Chesapeake Energy (NYSE:CHK) saw its earnings rise sharply in the first quarter to easily top Wall Street views, as the oil and natural gas company benefited from production growth and higher prices.
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The nation’s second-largest producer of natural gas also hiked its estimate for 2014 adjusted production, calling for growth of 9% to 12% amid stronger-than-expected natural gas liquids volumes. Chesapeake previously said production would rise 2% to 4%.
Shares rallied 3.7% to $29.41 in early morning trade Wednesday. The stock was up 4.5% on the year through Tuesday’s close.
Chesapeake said it earned $374 million in the first quarter compared to $15 million in the year-ago period. Per-share earnings jumped to 54 cents from two cents. Excluding the impact of asset sales and other items, adjusted earnings checked in at 59 cents versus 30 cents.
Revenue surged 47% to $5.05 billion, well ahead of analysts’ expectations for $4.45 billion. Chesapeake also beat a bottom-line estimate of 48 cents a share.
Average daily production increased 11% to 675,200 barrels of oil equivalent in the latest period. On an adjusted basis, oil output rose 20%, natural gas volumes grew 4% and production of natural gas liquids was up 20%.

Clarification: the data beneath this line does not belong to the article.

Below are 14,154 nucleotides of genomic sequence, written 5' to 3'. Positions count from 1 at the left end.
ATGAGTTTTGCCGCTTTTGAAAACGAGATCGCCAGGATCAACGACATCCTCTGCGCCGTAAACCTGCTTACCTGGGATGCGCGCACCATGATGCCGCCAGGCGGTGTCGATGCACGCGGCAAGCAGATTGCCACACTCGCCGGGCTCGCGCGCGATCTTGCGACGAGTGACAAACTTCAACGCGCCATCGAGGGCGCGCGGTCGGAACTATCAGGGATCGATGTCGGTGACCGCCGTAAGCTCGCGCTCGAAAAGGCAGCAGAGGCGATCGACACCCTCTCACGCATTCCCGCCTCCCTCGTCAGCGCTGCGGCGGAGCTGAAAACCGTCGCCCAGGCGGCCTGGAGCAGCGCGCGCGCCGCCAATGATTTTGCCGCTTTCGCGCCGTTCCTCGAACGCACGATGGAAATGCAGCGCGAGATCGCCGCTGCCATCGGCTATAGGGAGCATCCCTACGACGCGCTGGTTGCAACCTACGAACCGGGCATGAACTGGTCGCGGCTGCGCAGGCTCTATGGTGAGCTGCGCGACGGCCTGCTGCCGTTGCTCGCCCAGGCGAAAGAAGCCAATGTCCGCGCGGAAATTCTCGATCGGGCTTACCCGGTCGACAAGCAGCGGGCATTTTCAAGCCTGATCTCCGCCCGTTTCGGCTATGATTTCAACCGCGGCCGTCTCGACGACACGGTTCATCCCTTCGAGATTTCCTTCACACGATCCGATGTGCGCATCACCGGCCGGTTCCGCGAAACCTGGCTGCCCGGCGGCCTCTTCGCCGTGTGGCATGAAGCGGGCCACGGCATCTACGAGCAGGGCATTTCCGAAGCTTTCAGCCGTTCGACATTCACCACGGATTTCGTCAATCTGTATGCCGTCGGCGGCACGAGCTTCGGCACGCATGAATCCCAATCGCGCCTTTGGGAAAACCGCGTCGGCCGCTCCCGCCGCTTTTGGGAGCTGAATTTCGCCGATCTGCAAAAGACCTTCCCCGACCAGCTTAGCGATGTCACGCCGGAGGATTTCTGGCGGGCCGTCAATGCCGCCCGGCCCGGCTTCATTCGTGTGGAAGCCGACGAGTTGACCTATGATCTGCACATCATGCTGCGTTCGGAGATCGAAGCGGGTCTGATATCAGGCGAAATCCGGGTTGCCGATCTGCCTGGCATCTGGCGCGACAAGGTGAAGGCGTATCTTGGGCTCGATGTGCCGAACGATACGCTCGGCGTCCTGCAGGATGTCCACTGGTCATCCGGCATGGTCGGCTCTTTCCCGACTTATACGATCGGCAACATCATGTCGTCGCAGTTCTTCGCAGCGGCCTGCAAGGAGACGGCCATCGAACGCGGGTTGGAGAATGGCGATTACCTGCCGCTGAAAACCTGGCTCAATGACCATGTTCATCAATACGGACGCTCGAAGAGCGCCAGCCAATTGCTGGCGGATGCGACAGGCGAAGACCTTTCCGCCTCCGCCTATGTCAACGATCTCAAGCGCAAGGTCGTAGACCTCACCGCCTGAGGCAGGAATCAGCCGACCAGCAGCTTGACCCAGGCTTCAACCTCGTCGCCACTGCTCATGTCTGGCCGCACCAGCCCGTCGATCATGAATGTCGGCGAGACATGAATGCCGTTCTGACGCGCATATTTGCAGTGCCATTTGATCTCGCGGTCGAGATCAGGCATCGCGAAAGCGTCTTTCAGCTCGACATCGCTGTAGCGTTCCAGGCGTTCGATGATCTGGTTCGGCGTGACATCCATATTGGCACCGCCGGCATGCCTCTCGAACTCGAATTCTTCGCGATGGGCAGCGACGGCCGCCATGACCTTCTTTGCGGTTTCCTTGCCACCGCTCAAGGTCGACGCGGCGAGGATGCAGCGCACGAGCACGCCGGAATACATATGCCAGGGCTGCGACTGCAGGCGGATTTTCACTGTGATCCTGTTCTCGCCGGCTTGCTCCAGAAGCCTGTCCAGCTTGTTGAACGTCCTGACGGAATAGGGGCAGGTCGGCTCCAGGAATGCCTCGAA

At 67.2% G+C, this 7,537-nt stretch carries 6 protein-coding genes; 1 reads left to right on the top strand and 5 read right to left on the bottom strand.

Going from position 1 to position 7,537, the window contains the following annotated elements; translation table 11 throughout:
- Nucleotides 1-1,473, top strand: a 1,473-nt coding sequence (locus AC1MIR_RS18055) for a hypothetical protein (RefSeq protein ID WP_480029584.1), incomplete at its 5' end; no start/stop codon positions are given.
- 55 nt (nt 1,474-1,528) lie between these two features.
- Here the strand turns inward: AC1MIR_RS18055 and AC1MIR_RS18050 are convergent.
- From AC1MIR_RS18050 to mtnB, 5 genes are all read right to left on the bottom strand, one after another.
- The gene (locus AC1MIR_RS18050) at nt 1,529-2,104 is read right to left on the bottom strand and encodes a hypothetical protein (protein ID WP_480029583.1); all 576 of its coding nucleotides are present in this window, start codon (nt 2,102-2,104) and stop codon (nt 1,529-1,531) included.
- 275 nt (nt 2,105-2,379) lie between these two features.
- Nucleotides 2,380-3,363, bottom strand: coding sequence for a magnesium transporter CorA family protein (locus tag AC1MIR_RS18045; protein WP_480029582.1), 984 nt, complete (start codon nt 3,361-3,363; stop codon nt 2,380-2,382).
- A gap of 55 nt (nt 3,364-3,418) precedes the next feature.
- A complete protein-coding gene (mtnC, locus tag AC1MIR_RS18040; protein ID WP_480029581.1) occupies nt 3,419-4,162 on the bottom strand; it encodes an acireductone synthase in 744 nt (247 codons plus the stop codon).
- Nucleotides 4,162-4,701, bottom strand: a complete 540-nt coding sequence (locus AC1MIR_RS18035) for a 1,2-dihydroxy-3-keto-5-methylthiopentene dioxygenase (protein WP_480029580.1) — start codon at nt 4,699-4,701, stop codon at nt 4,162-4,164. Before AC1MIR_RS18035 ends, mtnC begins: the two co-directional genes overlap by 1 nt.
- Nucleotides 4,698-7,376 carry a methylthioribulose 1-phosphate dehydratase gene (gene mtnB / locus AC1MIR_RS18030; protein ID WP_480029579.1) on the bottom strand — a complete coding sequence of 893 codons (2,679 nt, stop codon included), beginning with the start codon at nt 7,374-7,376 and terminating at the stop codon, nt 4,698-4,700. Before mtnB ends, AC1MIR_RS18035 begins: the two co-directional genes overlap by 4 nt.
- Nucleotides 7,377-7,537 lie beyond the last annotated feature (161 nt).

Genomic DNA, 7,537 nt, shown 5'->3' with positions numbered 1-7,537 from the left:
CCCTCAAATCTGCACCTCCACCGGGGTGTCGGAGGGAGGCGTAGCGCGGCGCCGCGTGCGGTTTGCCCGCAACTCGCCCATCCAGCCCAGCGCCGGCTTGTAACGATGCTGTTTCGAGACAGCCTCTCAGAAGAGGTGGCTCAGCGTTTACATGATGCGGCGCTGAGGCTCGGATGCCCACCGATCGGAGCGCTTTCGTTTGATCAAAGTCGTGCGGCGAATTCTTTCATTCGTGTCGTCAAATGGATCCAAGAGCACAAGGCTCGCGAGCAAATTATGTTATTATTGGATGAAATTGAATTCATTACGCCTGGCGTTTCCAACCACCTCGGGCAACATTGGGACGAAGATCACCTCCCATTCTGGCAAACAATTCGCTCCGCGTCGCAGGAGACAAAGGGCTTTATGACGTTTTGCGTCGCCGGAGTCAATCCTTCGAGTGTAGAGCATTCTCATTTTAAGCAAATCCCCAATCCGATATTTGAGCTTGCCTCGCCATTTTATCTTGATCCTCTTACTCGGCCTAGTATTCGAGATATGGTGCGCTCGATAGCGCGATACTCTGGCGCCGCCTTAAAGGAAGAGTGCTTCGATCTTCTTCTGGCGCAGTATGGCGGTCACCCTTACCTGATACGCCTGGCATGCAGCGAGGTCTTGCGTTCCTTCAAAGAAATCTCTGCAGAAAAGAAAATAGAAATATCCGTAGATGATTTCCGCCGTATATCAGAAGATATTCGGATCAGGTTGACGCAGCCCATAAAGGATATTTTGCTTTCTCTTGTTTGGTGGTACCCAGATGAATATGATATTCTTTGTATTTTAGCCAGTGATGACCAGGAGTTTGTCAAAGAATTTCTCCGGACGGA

Chesapeake’s realized price for natural gas climbed to $3.27 per thousand cubic feet, up from $1.90 in the fourth quarter and $2.13 a year ago.
The company also lowered capital expenditures in the first quarter by 50% and logged positive cash flow for the first time in years, a significant feat after aggressive spending during the tenure of former chief Aubrey McClendon.
“This was an important and defining quarter for Chesapeake, as our competitive capital allocation, cost leadership and capital efficiency initiatives are driving tangible improvements in the company’s growth profile and financial performance,” CEO Doug Lawler said in a statement.
Under Lawler, Chesapeake has undertaken an effort to unload assets and focus on more profitable projects.
The Oklahoma City-based company is also considering a spinoff of its oilfield services unit, which generated $2.2 billion in revenue last year and handles drilling, hydraulic fracturing and equipment rentals, among other services. Chesapeake plans to change the name of the business to Seventy Seven Energy.
Chesapeake expects its targeted asset dispositions to boost earnings. The company said Wednesday it “continues to pursue opportunities to high-grade its portfolio to focus on assets that best fit its strategy of profitable growth from captured resources.”